Officials in Pennsylvania are planning a science center that features a nature dome, virtual reality whitewater rafting, and an 100-foot-wide exterior rendering of Leonardo da Vinci's Vitruvian Man. San Francisco's EHDD is designing the facility.
West Coast readers may be familiar with EHDD through its work on the Exploratorium, a science museum in San Francisco. Its latest project has many similar elements: In addition to its whiz-bang features, the Da Vinci Science Center in Easton, Pennsylvania will have exhibits on plants and animals native to the Lehigh Valley. There will also be a permanent exhibit on da Vinci that explores how the Renaissance polymath's work influences the mission of the namesake museum.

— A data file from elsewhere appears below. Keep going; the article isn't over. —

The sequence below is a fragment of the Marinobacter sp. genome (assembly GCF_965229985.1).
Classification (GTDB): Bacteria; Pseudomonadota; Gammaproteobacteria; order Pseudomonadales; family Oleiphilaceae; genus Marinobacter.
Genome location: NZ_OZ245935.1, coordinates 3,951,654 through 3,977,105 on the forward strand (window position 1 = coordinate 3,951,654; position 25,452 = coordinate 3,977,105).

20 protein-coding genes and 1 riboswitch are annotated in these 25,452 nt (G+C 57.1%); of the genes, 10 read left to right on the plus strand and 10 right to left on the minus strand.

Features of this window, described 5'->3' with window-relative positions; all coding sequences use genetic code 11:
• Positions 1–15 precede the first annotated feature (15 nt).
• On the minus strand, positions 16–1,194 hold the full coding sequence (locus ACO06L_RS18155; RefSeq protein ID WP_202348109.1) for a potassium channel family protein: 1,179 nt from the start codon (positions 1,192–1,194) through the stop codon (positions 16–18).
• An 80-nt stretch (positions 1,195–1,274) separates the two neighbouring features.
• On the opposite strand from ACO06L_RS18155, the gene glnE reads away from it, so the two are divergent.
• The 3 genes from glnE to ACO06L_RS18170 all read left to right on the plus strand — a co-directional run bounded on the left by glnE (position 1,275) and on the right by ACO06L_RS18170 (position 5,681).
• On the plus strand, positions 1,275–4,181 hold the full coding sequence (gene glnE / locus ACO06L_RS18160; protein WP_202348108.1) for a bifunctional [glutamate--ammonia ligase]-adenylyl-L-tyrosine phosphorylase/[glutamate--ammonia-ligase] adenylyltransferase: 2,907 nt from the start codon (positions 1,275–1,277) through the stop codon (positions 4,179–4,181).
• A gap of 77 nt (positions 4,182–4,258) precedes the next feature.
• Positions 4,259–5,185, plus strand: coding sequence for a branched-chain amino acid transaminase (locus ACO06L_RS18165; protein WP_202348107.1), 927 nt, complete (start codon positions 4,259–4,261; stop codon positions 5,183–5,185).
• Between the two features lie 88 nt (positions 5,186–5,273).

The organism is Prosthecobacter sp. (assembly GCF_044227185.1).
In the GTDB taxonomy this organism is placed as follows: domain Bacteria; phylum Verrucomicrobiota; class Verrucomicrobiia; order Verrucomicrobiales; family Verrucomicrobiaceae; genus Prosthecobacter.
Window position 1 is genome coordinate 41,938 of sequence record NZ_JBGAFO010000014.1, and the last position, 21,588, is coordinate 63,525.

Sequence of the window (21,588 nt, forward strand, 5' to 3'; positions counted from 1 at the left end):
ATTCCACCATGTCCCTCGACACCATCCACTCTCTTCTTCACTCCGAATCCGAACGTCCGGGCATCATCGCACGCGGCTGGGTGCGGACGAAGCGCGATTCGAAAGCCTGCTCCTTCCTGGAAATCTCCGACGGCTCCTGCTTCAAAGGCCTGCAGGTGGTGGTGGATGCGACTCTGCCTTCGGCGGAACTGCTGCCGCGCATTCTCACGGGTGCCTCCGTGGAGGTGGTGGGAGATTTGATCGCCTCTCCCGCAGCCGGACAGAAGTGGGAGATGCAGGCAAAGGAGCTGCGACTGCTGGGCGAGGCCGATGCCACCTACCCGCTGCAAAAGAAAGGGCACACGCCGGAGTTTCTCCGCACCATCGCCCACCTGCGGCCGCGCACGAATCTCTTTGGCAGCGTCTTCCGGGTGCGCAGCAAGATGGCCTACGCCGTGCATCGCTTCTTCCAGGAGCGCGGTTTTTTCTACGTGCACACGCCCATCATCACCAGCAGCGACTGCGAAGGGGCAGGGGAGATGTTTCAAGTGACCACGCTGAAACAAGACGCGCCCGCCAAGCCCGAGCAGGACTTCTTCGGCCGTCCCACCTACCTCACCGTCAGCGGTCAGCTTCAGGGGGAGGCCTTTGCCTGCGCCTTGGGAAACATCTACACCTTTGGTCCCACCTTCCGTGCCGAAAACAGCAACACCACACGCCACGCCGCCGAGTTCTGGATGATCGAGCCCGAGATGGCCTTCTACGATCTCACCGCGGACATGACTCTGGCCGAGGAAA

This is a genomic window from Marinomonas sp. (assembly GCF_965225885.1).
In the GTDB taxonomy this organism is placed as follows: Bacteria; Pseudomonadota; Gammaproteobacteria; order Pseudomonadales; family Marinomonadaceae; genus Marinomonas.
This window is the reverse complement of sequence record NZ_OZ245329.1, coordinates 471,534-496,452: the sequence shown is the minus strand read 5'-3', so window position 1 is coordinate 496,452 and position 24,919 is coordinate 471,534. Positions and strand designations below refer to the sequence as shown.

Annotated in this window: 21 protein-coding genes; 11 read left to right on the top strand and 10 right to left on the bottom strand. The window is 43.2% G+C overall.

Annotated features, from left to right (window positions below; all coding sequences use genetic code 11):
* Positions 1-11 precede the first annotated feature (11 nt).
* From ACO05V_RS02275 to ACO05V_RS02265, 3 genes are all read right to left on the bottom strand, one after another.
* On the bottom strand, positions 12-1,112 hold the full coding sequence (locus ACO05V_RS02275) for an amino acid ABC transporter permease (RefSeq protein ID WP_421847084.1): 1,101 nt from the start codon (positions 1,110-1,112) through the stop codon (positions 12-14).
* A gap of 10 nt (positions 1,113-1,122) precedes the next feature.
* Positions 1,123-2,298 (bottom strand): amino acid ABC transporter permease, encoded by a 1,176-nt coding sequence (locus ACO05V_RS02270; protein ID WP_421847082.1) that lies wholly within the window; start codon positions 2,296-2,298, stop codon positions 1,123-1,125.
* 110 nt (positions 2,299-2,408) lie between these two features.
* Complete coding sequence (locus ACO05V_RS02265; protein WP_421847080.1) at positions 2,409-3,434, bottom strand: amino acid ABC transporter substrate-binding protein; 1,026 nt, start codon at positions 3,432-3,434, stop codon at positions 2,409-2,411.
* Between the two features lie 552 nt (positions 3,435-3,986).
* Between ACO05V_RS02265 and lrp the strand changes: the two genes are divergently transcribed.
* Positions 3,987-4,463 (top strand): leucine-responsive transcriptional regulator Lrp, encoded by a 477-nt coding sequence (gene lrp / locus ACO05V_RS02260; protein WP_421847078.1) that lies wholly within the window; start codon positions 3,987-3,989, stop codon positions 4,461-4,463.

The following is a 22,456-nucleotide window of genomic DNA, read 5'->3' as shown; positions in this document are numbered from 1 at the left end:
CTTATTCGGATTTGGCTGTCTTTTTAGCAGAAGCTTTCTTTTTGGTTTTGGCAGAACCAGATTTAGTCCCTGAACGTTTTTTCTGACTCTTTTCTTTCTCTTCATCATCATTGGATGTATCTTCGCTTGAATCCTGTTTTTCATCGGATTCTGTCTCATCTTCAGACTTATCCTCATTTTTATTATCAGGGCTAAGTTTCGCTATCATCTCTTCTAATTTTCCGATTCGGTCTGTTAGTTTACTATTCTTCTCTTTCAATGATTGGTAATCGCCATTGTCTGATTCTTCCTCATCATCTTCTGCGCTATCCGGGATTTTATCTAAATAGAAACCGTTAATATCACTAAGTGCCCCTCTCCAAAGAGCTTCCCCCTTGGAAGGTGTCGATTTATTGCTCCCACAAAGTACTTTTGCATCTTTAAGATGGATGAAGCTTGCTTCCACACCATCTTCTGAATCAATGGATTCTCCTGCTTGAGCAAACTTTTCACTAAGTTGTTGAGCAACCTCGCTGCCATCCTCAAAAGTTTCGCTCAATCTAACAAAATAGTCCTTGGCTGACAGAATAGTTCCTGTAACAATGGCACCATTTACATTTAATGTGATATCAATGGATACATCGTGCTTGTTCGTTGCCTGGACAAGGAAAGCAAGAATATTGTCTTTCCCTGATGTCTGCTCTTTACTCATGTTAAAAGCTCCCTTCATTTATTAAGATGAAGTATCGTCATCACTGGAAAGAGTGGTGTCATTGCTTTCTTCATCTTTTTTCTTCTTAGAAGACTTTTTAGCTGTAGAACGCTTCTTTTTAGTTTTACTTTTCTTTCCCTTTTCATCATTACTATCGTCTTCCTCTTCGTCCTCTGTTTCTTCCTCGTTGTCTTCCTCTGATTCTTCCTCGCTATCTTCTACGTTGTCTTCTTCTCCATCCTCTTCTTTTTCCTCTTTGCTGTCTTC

A 400-seat theater, an observatory on the roof, a weather station, a indoor skydiving simulation, and a zoo component round out the program.
While the project timeline is still being finalized, construction on the $130 million is slated to begin in 2019 or 2020.